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Who inspired you to pursue civil engineering?

  • 1.  Who inspired you to pursue civil engineering?

    Posted 06-14-2018 02:09 PM

    We want to take the time to appreciate all our civil engineering dads this Father's Day weekend. Fathers often mold and build us throughout our lives. For some ASCE members their fathers were instrumental in exposing them to civil engineering. Read their stories.

    We would like to use this space to honor role models in the profession. Who has inspired you throughout your career?



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    Tirza Austin Aff.M.ASCE
    Collaborate Coordinator
    ASCE
    Reston VA
    (703)791-2794 EXT 1
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  • 2.  RE: Who inspired you to pursue civil engineering?

    Posted 06-15-2018 10:03 AM
    My Father.  He is a retired civil engineer and public servant.  All three daughters followed in his civil engineering footsteps, with our own spin.  With his support and encouragement I enjoyed a 25 year career as a public servant as well.

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    Nancy Albright P.E., M.ASCE
    Lexington KY
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  • 3.  RE: Who inspired you to pursue civil engineering?

    Posted 06-16-2018 10:42 PM

    In my case neither of my parents completed high school. Dad never went, mother had to quit sophomore year to provide for her brother and sister.  Neither of my siblings went to college either. I actually have more years of formal education than both my parents put together. My parents knew little about "college" or "Engineering."  I can recall walking out of the Registrar's office at UMR (now Missouri S&T) after talking about what I would be able transfer from my previous military college experience (a long story much about my hearing loss) to a BSCE degree. Dad had driven down with me to keep me company. Walking out of the office Dad questioned me, "Boy, what is a major?" "Boy, what is a prerequisite?"

    My parents where likely the most "skilled" people I ever knew firsthand, true craftsmen. They were certainly the hardest working. Mother was a seamstress who made my sister's wedding dress. Dad was a lithographer (printer). Dad said his Apprenticeship was seven years. He would often work arithmetic on the side of the newspaper as he read. Big things with lots of long division, fractions, gallons and pints. He said he did it to keep his mind sharp so he could "mix" the inks and colors and get the right quantities, waste was bad.  he would go by the hardware store to look at the paint swathes, said he was learning his "color wheel."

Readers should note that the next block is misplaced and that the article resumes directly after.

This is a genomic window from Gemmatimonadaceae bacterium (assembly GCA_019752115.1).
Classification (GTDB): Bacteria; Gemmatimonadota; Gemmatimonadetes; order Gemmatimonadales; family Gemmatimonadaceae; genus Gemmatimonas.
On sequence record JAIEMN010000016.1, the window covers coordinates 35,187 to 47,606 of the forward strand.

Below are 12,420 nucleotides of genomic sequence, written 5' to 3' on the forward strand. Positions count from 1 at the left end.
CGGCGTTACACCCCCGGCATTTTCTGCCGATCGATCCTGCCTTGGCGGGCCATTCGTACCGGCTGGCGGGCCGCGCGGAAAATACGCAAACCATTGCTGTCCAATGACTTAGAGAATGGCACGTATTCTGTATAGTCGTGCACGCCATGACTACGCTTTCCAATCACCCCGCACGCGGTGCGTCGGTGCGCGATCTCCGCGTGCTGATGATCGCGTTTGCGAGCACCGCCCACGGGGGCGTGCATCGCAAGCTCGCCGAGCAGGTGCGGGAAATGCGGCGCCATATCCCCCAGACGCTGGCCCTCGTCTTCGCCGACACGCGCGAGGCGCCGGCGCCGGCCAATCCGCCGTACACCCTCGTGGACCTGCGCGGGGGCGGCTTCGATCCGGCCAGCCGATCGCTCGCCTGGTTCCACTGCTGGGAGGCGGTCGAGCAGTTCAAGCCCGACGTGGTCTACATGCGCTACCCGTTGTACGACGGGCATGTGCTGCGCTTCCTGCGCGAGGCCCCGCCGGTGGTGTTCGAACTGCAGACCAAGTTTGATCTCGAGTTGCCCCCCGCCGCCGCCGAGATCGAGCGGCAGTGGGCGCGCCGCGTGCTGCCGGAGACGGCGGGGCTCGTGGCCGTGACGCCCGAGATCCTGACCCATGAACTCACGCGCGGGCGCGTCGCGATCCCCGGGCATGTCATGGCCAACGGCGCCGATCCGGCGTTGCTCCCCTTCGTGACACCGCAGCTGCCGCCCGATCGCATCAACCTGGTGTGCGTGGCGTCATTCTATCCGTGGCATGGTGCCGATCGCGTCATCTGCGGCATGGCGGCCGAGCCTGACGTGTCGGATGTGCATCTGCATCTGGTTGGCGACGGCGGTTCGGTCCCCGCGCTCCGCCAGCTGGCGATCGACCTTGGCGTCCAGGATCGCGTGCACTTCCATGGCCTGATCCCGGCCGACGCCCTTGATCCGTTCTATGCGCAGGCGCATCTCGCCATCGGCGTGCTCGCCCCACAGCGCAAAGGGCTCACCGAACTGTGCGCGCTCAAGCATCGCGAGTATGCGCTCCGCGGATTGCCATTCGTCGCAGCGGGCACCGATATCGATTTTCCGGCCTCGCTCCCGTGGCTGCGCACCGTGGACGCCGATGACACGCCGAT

I never knew people who were as willing to learn and try and do new things as Mom and Dad. Everything from trying to keep the car running, to making the finest gourmet dinner to removing and pouring the concrete driveway. Dad always said, "Learn a skill, get an education, no one can take that away from you!" Both valued work and thought everyone had an obligation to contribute.

    So I cannot say my parent's led me to Engineering. I can say they encouraged me to learn as much as I could and try and be useful. A little money support, when they really didn't have much and came from less, lots of encouragement , lots of respect for learning and the occasional kick in the tail. I hope I can give my boys half that.

    Sorry for the long post, missing Dad this weekend.



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    Michael Buechter P.E., D.WRE, M.ASCE
    Program Manager
    Metropolitan St. Louis Sewer District
    Webster Grvs MO
    (314) 968-9723
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  • 4.  RE: Who inspired you to pursue civil engineering?

    Posted 06-18-2018 10:15 AM

    My Uncle Ray Hoffman.  Ray was an engineering graduate of Bradley University and VP of a general construction contractor in Peoria, IL.  When I was boy growing up, he would take me and his son (my cousin) to view the construction of I-74 through downtown Peoria.  I was fascinated by the dozers and scrapers moving earth for the I-74 construction.  Those experiences stimulated in me a desire to "build roads and bridges."  With Ray's encouragement, that desire was later refined into a desire to design roads and bridges and become a civil engineer.  I still remember him cheering me up when I was taking Calculus II in college by informing me that calculus was not used on a daily basis in the civil-works construction business.  :-)  Uncle Ray was a man of courage, strength, and integrity; a true professional.  I am indebted to him for helping launch my career in civil engineering.

     

    Warren A. Knoles, PE

    Sr. Consultant & Principal Value Management Associate

    Crawford, Murphy & Tilly, Inc., Engineers & Consultants

    Springfield, Illinois






  • 5.  RE: Who inspired you to pursue civil engineering?